As soon as street style gained its popularity everything changed. Glossy and not so glossy publications realised that publishing images like these is a great way to grow traffic. Everyone was curious to see what ‘normal’ people wear to fashion shows, not celebrities, whose outfits are thought through by teams of professional stylists. The increased popularity of street style photography led to an increase in salaries masters of street style photography were demanding.

Almost overnight everyone started to shoot the same characters dressed in similar combinations of clothing. Photographers have stopped to search for new faces, new faces would find them themselves. The world of street style developed its own stars, whose popularity was measured by the number of blog reads or subscribers on Instagram. It became clear who should be photographed to gain views or followers. It was turned into a massive snowball: the popularity of ‘street style divas’ converted to popularity of photographers and vice versa.

Street style mafia was then joined by the third branch – fashion brands, which stars of the movement were wearing. It was all about democratizing fashion: actors and musicians stood behind while the new ‘real’ women and men went forward. A great example of it is how the famous fashion blogger Kristina Bazan (Kayture) and Lucky Blue Smith joined the L’Oreal family and became brand ambassadors alongside professional models Karlie Kloss, Doutzen Kroes and Bianca Balti, an actress Blake Lively and singer Jennifer Lopez.

Fashion houses have realized that these ‘real people’ had more credibility to the public than the inhabitants of Hollywood and, therefore, ads with them could potentially be more efficient. And since the best advertising is hidden advertising, brands have found a way to push their products. They started sending the members of the fashion community their products for free or for time being to wear and present during the fashion weeks. Today it is easy to trace who is at the helm: simply count how many times the items appear in street style chronicles.

Immediacy, which was so attractive at first, vanished. It is hard not to notice how much thinking went into the creation of these looks. This ‘I do not care what I’m wearing’ attitude is now only pretentious. Visibility has become more important than the content: the main goal is to get great pictures, and what stands behind them does not matter. In fact, fashion has become this massive subculture, bringing together all kinds of people. Yes, fashion has become global and democratic, however, with a big focus on ‘lookism’ and consumerism. We are all encouraged to look conventionally attractive (applications like Tinder, where the main selection criteria is somebody’s appearance, contribute to this as well), to dress fashionably and to be successful. That is the only way you can supposedly feel ‘happy’.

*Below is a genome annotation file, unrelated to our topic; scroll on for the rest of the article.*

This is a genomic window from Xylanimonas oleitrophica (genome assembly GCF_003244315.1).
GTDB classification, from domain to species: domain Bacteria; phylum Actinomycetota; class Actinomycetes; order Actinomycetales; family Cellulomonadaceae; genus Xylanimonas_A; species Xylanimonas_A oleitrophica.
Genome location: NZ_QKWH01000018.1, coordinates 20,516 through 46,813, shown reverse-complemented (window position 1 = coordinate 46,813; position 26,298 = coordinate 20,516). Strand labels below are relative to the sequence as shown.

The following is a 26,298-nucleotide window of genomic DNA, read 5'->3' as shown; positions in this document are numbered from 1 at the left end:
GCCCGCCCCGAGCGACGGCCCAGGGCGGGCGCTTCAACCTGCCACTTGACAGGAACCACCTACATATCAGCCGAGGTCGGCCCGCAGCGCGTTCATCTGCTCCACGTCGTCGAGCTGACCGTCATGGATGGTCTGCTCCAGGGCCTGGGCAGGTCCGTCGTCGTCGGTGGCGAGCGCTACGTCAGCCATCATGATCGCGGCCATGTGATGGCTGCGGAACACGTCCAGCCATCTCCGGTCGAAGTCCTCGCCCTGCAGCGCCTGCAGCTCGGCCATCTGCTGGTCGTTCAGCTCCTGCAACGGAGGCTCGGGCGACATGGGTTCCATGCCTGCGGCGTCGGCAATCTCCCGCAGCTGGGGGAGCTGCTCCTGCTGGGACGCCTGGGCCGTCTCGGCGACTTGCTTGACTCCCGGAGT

It is fair to say that among all of this there are still some characters who dress for themselves, not for street photographers. For example, its an Italian journalist Angelo Flaccavento, who adores fisherman hats and vintage, and is almost impossible to persuade to pose for a picture. Or stylist Ursina Gysi, the author of the latest Y-Project campaign, who wore bulky jackets, caps and heels long before photographers outside the Balenciaga spotted her shows. Or designer Gaia Repossi, who has not changed her style for many years.

Street style has lost its reputation as an independent messenger, which a few years ago was considered a much more important source of inspiration than the shows themselves. However, there are still some people for whom a fashion week is a business event, not a vanity fair. But what could we do if the business model has changed?

Text: Irina Gorskaia

Images: Gill Case